haemoglobin synthesis during development

Last reviewed 01/2022

  • haemoglobin synthesis during development

    • fetal haemoglobin, haemoglobin (Hb) F, (alpha 2 gamma2) represents 90-95% of all haemoglobin by 34-36 weeks gestation

    • adult haemoglobin, Hb A, (alpha 2 beta 2) accounts for 4-13% of total haemoglobin in the fetus
    • after 34 weeks gestation, Hb A production increases significantly as Hb F production falls

    • at term, Hb F represents 53-95% of all haemoglobin with Hb A levels reaching 20-30%
      • in addition to being increased in some haemoglobinopathies, increased levels of Hb F can be seen in infants who are small for gestational age, who have experienced chronic hypoxia or who have trisomy 13
      • haemoglobin F percentage remains static for the first 2 weeks of life and then decreases by approximately 3% per week when erythropoiesis recommences and is normally <2-3% of total haemoglobin by 6 months of age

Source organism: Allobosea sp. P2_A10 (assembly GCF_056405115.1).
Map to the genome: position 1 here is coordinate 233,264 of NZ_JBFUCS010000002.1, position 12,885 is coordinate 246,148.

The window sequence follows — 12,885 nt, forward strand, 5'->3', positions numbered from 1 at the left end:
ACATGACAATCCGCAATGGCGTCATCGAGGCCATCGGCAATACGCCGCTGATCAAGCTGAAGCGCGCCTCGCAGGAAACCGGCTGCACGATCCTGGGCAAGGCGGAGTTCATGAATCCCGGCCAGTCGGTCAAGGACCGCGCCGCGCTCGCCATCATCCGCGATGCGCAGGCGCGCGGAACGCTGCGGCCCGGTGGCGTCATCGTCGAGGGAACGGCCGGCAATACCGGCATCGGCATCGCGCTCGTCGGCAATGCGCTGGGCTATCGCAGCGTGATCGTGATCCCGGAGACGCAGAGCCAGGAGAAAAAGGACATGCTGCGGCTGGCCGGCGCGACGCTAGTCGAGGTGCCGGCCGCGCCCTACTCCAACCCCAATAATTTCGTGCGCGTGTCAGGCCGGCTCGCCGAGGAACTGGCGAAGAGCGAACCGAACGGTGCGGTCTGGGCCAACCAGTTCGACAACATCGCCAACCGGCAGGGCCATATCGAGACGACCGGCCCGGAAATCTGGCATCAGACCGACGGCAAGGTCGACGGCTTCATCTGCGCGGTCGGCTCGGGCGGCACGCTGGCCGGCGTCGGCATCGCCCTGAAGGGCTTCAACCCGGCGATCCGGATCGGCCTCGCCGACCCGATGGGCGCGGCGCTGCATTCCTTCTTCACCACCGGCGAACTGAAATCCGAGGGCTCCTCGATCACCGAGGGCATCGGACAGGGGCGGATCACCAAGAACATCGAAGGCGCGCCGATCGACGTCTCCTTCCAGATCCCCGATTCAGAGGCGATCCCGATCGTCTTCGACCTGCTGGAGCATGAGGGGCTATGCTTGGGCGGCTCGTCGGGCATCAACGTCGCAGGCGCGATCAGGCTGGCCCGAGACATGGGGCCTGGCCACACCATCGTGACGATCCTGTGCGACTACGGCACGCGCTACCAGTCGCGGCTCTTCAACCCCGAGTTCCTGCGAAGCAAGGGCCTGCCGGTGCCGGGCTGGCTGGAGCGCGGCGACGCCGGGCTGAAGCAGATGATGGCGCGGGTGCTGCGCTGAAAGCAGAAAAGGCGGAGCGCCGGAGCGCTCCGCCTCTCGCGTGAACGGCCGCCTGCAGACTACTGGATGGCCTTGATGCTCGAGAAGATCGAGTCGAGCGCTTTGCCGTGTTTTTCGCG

• Hb A becomes the predominant haemoglobin by 3 months of age, although this switch may be delayed in sick preterm infants

    • haemoglobin A2 (alpha2 delta 2) is produced in small amounts from birth and usually reaches adult levels by 6 months of age, although it can rise further for the first 1-2 years of life
      • Hb A2 and Hb Bart,s may be detected in normal infants born at term

    • the pattern of haemoglobin synthesis during development explains why alpha chain abnormalities cause clinical problems from early fetal life and why beta chain abnormalities may be difficult to diagnose in the neonatal period